Fan Fiction Author Charged With Obscenity In The UK

from the seems-a-bit-extreme dept

Apparently, it's not just the US that has decided to jump back into the murky waters of charging people with obscenity charges for stuff they put online. Over in the UK, a guy is facing an obscenity charge for a bit of fiction that he wrote. There are communities of folks online who often write fiction involving "famous" characters, whether from TV or movies or, in some cases, from real life. The whole concept, frankly, strikes me as a little bit odd, but for those who want to do it, I don't see why they shouldn't be allowed to do so. In this case, the guy wrote some apparently graphic fiction about a band in the UK and is now being charged with publishing obscene materials. If he loses, I would imagine that there are large groups of folks who post this sort of (yes, ridiculously distasteful) stuff online, who could be facing similar charges. I have enough difficulty understanding obscenity laws that go after people in online communities where the content is, in no way, pushed on others -- but it seems even more bizarre to include obscenity charges for fictional writing.
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Filed Under: community standards, fan fiction, obscenity, uk

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  1. identicon
    Milan Olofsson, 23 Oct 2008 @ 11:51am

    Re: re: this article and public opinions

    Chris wrote:

    There should be a central website for fanfiction of this nature. On it, a disclaimer that explains by no means are any of the contained stories fact or true.

    It’s on the Kristen’s Putrid Stories section of the Alt Sex Stories Text Repository website, and the disclaimer is there, clear and strong.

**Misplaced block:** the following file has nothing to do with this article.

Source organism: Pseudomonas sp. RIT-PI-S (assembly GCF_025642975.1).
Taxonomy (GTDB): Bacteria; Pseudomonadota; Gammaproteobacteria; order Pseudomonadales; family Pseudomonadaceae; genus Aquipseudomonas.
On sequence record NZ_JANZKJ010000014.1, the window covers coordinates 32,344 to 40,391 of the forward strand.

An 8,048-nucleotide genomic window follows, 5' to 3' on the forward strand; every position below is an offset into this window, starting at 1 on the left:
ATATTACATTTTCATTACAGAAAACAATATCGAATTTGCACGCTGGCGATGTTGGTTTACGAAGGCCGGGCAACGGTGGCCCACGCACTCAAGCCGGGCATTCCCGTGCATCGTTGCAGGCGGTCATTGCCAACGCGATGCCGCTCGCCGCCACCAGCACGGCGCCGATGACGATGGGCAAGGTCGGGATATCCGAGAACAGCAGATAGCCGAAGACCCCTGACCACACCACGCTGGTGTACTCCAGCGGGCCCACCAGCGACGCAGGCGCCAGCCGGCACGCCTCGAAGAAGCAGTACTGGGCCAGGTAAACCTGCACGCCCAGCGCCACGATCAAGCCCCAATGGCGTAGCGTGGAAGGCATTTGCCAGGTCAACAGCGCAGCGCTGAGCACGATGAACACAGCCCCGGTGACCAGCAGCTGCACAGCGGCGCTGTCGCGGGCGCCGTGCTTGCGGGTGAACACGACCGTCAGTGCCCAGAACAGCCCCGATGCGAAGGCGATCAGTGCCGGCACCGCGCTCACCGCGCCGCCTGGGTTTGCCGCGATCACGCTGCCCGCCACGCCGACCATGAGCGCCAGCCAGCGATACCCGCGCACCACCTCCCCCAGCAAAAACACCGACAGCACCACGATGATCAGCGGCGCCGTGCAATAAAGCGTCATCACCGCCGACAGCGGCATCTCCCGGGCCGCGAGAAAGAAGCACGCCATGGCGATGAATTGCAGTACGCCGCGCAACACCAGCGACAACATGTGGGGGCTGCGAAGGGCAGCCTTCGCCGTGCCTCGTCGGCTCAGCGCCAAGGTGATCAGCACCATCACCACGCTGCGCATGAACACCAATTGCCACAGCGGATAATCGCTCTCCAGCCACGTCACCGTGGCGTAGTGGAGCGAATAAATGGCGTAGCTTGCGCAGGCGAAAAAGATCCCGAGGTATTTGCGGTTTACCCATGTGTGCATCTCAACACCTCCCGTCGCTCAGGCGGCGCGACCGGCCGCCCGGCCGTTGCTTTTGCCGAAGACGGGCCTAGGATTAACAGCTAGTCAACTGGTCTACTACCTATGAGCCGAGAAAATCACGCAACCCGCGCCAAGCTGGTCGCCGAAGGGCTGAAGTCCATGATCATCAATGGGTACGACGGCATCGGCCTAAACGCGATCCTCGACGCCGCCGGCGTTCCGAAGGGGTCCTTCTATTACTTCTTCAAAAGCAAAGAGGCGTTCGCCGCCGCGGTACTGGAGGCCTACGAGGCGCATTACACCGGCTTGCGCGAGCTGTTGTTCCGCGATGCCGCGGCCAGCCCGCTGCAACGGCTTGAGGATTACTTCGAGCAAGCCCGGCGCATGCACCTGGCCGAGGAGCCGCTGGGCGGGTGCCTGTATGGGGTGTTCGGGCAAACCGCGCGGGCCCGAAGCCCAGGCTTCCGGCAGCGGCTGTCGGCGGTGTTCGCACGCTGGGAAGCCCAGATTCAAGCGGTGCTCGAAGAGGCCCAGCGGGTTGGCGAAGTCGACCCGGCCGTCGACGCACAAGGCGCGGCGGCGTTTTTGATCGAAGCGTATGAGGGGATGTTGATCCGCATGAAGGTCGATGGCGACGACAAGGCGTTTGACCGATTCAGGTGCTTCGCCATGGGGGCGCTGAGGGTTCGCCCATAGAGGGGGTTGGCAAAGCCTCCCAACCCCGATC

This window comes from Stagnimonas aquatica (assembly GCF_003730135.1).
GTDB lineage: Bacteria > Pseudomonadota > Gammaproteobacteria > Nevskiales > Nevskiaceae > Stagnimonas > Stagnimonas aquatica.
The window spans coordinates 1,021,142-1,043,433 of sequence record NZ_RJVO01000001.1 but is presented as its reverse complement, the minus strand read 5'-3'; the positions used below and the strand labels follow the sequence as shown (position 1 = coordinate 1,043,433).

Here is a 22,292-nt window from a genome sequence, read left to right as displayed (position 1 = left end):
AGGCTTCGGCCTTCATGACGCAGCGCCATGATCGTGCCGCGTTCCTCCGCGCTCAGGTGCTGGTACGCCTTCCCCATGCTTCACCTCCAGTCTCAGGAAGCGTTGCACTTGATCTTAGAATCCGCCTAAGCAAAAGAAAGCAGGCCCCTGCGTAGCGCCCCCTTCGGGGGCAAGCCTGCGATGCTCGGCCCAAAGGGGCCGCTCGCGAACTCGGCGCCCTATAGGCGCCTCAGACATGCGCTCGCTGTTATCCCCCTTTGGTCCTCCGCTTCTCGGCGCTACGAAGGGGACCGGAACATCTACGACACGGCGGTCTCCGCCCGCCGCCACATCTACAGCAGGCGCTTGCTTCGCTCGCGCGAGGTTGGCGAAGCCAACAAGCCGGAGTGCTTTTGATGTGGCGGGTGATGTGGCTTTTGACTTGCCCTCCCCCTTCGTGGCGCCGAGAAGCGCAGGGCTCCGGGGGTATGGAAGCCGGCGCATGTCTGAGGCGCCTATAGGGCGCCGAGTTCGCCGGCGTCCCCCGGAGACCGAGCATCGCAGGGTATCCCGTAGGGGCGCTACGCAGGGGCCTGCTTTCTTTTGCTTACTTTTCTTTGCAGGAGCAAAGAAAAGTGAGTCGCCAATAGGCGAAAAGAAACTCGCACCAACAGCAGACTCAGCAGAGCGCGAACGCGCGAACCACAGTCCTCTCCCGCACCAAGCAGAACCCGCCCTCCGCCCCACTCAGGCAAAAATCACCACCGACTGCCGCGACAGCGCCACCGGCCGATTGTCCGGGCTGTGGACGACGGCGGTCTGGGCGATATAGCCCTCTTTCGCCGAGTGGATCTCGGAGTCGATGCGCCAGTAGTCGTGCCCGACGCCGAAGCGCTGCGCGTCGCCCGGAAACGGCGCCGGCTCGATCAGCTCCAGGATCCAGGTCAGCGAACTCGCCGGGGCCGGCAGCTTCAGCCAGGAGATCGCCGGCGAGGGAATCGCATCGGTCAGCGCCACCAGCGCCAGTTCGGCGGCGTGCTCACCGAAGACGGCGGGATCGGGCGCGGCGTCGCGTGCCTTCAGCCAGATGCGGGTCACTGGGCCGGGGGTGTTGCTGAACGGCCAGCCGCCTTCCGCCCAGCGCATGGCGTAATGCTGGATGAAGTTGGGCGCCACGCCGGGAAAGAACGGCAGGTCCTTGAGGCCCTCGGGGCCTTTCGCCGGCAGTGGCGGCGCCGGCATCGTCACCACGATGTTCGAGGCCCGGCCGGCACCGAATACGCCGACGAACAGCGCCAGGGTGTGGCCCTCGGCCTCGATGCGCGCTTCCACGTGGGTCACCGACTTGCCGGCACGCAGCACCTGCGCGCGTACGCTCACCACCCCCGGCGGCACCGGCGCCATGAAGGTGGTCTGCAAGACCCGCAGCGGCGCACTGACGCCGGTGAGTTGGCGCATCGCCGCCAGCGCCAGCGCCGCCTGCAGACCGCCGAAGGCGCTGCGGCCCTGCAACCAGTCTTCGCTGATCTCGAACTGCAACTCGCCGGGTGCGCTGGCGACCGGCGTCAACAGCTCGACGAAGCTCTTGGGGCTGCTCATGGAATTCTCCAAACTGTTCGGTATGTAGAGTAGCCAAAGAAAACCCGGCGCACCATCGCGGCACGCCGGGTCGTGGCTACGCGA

This case is significantly different to the one involving Paul Little (Max Hardcore). America has always had an uneasy relationship with things like pornography and gambling. It’s a fundamental tension between the freedoms upon which the country was founded and a, possibly misguided, religion-driven desire to protect people from themselves. The case of Paul Little is a small move in the tug-of-war between the two.

    The case of Darryn Walker and his story, Girls (Scream) Aloud, is closer to that of Karen Fletcher of Pennsylvania and her Red Rose Stories website. This case highlights a worrying trend. The rise of the Thought Crime. It’s particularly worrying in the UK, because there is no First Amendment-like backstop. Rizwaan Sabir, a student preparing for a PhD on radical Islamic groups, along with a member of university staff, arrested for possessing an al-Qaeda handbook downloaded from a US government website. Robul Hoque convicted of possessing, not publishing, non-real images of child abuse downloaded from an on-line comic strip. When section 63 of the Criminal Justice and Immigration Act 2008 is brought into force, it will become illegal to possess many BDSM images that portray acts that are, themselves, legal to perform.

    I don’t think there’s any chance of the case against Walker standing up in court. Close to the start of the story, we have this sentence.

    It was purely by chance then, that I stumbled across the most fantastic eBay offer I had ever set my eyes upon: Genuine Girls Aloud body parts plus a DVD of all five girls’ murder with every purchase.

    eBay is used in the same sort of running jokes in the UK that it is in the US. You can’t sell that? You can on eBay! Eg. Weird Al Yankovic’s song eBay; the Lancashire Hotpots’ song eBay ’Eck. That puts Walker’s story close to the genre of comic horror. No-one’s going to be able to take it seriously. But, that doesn’t matter. The mere possibility of arrest will increase individual self-censorship on the Internet.

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